LG's original G Pro was named the "Best Smartphone" of last year's Mobile World Congress. Now the company has released its successor, the G Pro 2, and it's looking to take on Samsung's upcoming Galaxy S5. Few details set the two smartphones apart, and we've put together a side-by-side comparison to help you choose which smartphone is the one for you.
Sam Galaxy S5
LG G Pro 2
|Quoted battery life (talk time)|
The LG G Pro 2 and Samsung Galaxy S5 continue the tradition of growing in inches. The Galaxy S5 has a 5.1in screen, but that's dwarfed by the almost 6in display gracing the G Pro 2.
LG G Pro 2
The Nexus 5. The G Flex.
These are two LG smartphones that stand testament to LG’s innovation and design. And from the look if it, the G Pro 2 is another example of LG getting design right.
There’s no two ways about it; the G Pro 2 is a big smartphone at 5.9 inches. LG has tried to soften its appearance by trimming down the bezel. The bezel on its sides measure just 3mm and the company claims overall that the smartphone has an “industry leading screen-to-frame ratio”.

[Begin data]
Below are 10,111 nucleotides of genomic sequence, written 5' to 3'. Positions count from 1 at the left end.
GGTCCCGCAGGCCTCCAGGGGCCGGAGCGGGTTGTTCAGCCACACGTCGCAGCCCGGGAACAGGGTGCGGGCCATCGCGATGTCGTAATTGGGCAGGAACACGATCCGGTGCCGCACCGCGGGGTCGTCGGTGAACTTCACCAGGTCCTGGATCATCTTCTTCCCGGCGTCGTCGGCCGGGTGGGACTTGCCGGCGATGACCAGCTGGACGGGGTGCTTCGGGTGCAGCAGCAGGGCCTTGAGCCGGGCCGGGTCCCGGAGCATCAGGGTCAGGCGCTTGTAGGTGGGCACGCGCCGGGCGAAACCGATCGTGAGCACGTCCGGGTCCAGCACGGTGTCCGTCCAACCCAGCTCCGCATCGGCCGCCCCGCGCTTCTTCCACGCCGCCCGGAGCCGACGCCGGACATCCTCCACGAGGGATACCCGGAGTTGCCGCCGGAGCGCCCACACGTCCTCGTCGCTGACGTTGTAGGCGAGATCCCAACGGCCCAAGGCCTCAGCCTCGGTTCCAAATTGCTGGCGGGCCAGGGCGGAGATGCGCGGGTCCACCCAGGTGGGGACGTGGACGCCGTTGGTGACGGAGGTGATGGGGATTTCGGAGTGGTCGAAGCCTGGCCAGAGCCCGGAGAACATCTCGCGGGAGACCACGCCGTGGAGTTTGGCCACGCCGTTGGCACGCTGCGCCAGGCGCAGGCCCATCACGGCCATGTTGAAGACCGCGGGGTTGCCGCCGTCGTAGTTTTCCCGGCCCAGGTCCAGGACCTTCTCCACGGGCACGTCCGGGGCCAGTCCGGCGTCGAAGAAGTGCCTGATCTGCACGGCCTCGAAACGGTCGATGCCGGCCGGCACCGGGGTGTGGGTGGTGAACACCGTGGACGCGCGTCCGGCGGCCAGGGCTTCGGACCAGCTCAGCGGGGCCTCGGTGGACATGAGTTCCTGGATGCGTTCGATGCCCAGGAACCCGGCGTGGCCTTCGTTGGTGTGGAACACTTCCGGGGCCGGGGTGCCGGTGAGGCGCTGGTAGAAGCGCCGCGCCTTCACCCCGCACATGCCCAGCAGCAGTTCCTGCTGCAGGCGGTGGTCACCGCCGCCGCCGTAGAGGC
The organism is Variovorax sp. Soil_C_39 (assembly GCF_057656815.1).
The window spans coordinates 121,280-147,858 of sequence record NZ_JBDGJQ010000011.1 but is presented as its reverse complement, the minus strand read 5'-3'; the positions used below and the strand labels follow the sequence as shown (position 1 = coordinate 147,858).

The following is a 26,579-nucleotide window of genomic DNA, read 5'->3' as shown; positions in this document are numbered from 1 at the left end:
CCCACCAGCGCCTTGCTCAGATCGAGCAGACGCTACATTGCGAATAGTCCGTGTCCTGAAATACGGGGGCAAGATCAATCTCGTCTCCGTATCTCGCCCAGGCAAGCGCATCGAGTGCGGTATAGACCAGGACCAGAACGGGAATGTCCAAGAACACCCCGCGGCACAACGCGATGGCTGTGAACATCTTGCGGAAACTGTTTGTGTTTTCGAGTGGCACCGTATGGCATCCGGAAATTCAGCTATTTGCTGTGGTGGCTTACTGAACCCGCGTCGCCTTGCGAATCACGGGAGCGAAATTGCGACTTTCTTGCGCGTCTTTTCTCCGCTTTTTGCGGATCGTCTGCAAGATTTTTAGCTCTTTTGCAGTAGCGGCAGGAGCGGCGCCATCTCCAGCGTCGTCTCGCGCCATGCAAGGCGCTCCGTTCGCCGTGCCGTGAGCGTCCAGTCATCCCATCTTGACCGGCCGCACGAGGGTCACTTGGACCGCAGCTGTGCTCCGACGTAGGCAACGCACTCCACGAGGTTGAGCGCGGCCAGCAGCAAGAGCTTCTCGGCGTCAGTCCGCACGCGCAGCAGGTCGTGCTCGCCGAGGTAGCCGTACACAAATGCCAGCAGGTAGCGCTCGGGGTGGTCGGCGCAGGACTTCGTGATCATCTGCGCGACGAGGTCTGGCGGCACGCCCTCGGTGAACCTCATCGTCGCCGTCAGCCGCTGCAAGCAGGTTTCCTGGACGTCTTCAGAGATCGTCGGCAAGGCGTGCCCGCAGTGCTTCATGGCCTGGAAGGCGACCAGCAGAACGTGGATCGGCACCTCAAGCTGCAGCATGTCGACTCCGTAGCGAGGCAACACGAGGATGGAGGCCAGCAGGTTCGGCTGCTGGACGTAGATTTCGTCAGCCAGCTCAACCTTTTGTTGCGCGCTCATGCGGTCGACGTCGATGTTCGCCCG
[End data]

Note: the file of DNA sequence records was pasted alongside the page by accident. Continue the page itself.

The G Pro 2 is almost 20 per cent heavier than the Galaxy S5
The G Pro 2 advocates symmetry as a design language. The earpiece at the top mirrors the LG badge at the bottom, while the front facing camera on its left reflects the ambient light sensor on its right.
Turn the smartphone over and you’ll notice a cluster of controls and imaging technologies. This console of sorts houses the 13MP camera, the volume rocker and a power button. If the power button is anything like that of the G Flex — and we can’t imagine why it wouldn’t be — it will glow different colours to let you know the phone is ringing, or that you missed a phone call.
The centre placement of these controls makes the G Pro 2 ergonomic, regardless if people favour their right or left hand. The edges of the smartphone slightly taper to improve how the large smartphone feels in the palm of your hand.
Weighing the LG G Pro 2 down is its hefty 172g body, which makes it almost 20 per cent heavier than the Galaxy S5. It’s a lot for a smartphone, even one with a ‘phablet’ style screen.
Samsung Galaxy S5
The Galaxy S5’s facade looks a lot like that of the Galaxy S3 and the Galaxy S4. It’s not that the smartphone hasn’t had any changes, but rather that the same old changes have been made: a bigger screen, finer bezels and a subtly tweaked home button. Not even Apple, the company who started the trend of recycling designs, has the audacity to push the same look for a third year running.